Submitted to: American Dairy Science Association Abstracts
Publication Type: Abstract Only
Publication Acceptance Date: 6/23/2003
Publication Date: N/A
Citation: N/A Interpretive Summary:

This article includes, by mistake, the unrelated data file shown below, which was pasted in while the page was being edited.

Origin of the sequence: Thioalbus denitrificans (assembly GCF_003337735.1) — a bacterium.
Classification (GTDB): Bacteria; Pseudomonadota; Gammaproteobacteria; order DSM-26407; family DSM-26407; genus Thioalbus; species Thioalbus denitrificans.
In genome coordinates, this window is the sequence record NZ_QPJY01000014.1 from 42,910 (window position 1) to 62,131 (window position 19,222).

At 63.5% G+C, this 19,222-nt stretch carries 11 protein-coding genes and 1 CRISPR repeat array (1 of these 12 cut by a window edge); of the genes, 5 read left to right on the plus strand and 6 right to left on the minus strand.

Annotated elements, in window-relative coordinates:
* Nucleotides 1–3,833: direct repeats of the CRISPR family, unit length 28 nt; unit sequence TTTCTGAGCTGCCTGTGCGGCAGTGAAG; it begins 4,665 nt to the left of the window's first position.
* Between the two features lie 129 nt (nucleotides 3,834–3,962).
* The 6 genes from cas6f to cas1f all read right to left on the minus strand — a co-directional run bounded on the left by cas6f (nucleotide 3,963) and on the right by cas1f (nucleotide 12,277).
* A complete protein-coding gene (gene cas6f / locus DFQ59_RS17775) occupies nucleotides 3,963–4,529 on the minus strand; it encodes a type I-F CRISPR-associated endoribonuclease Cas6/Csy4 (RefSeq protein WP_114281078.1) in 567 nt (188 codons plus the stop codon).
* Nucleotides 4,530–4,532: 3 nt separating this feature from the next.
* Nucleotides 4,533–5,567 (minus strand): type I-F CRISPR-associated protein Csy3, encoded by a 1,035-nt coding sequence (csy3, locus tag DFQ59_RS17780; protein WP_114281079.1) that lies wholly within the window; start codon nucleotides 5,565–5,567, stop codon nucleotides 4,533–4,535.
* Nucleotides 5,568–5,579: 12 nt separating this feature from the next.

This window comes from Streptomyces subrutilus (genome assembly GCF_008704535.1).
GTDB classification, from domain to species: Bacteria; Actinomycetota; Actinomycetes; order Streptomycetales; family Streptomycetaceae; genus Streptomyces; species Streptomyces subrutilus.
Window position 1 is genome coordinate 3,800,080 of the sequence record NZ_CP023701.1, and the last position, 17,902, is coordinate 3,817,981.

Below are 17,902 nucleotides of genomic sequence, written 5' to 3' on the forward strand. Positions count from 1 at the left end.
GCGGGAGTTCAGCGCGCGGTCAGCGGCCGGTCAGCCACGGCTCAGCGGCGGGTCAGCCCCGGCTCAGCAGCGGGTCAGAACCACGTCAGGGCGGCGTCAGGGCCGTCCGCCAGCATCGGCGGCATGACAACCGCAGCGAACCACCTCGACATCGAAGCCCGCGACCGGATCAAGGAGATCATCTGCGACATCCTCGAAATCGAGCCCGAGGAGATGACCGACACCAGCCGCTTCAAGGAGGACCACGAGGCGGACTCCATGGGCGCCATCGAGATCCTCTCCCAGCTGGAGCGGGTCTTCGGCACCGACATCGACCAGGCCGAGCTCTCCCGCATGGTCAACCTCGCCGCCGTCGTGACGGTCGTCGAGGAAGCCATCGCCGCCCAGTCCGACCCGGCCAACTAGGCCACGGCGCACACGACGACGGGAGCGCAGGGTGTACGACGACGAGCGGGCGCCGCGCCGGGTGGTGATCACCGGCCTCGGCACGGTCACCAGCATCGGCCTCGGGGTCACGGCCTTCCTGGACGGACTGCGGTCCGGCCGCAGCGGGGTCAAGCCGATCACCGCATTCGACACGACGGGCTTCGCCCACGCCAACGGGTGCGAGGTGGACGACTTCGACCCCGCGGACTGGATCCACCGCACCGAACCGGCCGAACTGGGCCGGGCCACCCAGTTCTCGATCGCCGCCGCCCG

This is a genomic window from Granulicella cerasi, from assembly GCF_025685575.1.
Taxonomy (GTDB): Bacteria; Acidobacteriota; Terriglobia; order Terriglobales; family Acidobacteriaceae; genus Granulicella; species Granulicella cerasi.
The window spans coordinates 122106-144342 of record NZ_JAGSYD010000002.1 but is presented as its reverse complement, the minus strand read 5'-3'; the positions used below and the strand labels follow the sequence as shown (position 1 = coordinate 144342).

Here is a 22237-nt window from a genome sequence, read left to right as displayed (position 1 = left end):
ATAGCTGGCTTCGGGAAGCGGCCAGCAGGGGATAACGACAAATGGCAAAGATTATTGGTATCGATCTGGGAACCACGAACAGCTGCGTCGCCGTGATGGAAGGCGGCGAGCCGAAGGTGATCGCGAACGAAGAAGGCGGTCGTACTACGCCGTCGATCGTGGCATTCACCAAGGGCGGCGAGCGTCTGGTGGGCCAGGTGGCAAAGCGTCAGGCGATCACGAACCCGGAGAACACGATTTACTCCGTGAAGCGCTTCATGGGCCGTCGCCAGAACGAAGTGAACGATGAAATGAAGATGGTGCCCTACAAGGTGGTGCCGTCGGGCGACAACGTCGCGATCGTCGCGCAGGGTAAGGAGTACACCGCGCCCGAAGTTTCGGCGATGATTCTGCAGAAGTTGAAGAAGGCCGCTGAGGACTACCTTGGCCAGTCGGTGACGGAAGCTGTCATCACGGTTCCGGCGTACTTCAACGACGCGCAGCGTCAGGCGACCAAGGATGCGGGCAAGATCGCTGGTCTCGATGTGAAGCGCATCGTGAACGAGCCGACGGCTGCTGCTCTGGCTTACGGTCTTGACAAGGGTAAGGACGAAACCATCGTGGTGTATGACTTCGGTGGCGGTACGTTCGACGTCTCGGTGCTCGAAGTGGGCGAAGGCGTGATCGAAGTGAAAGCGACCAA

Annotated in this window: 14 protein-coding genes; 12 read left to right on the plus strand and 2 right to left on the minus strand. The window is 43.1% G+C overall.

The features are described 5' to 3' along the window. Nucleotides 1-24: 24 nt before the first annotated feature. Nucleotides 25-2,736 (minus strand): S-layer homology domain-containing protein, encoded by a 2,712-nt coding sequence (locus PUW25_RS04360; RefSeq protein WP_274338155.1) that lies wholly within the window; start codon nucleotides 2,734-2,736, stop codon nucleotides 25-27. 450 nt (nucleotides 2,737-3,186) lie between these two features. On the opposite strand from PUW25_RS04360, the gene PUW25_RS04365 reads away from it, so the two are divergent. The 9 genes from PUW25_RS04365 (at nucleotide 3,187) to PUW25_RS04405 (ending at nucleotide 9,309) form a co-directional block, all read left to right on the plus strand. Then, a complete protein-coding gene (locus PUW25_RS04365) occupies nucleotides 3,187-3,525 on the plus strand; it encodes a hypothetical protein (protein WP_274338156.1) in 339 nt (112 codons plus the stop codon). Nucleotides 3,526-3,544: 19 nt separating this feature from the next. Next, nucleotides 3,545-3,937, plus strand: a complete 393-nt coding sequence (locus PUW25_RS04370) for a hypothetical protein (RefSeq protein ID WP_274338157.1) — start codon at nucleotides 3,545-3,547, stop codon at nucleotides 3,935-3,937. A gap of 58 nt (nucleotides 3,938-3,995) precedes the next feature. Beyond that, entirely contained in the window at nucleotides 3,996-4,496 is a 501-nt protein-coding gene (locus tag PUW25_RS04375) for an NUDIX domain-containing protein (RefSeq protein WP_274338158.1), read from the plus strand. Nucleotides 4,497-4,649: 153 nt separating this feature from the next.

Technical Abstract: Effects of feeding intensified diets to neonatal calves on growth performance and protein utilization have been described. However, effects of accelerated growth on other nutritional parameters, including vitamin utilization have not been described. The current study evaluated effects of age and plane of nutrition on the plasma concentrations of beta-carotene and vitamins D (25-hydroxyvitamin D3), A (retinol), and E (RRR-alpha-tocopherol) in milk replacer-fed calves. Twenty-two Holstein bull calves were fed a standard (0.57 kg/d of a 22% CP, 20% fat milk replacer, n=11) or an intensified (1.14 kg/d of a 28% CP, 20% fat milk replacer, n=11) diet from 1 through 8 wk of age. Texturized calf starter was fed ad libitum to calves fed the intensified diet, but limit-fed to calves on the standard diet to target an average daily weight gain of 0.36 kg. Average daily weight gain of the intensified calves (0.58 kg) was greater (P less than 0.05) than that of the standard calves (0.26 kg). For all calves, beta-carotene, retinol, and RRR-alpha-tocopherol concentrations in plasma decreased markedly (P less than 0.05) from wk 1 to wk 2 of the study. 25-Hydroxyvitamin D3 concentrations increased (P less than 0.05) from wk 1 to wk 2. Concentrations of 25-hydroxyvitamin D3 in calves fed the standard diet, however, decreased after wk 6, and were lower (P less than 0.05) than intensified calves by wk 8. Unlike calves on the standard diet, calves fed an intensified diet had decreased (P less than 0.05) concentrations of retinol and RRR-alpha-tocopherol by wk 8. These results suggest that feeding an intensified diet during the neonatal period may increase the demand for retinol and RRR-alpha-tocopherol. These demands are likely associated with increased growth. These age and dietary related changes in vitamin status may impact maturation of neonatal immune function, ultimately affecting the neonatal calf's susceptibility to infectious disease.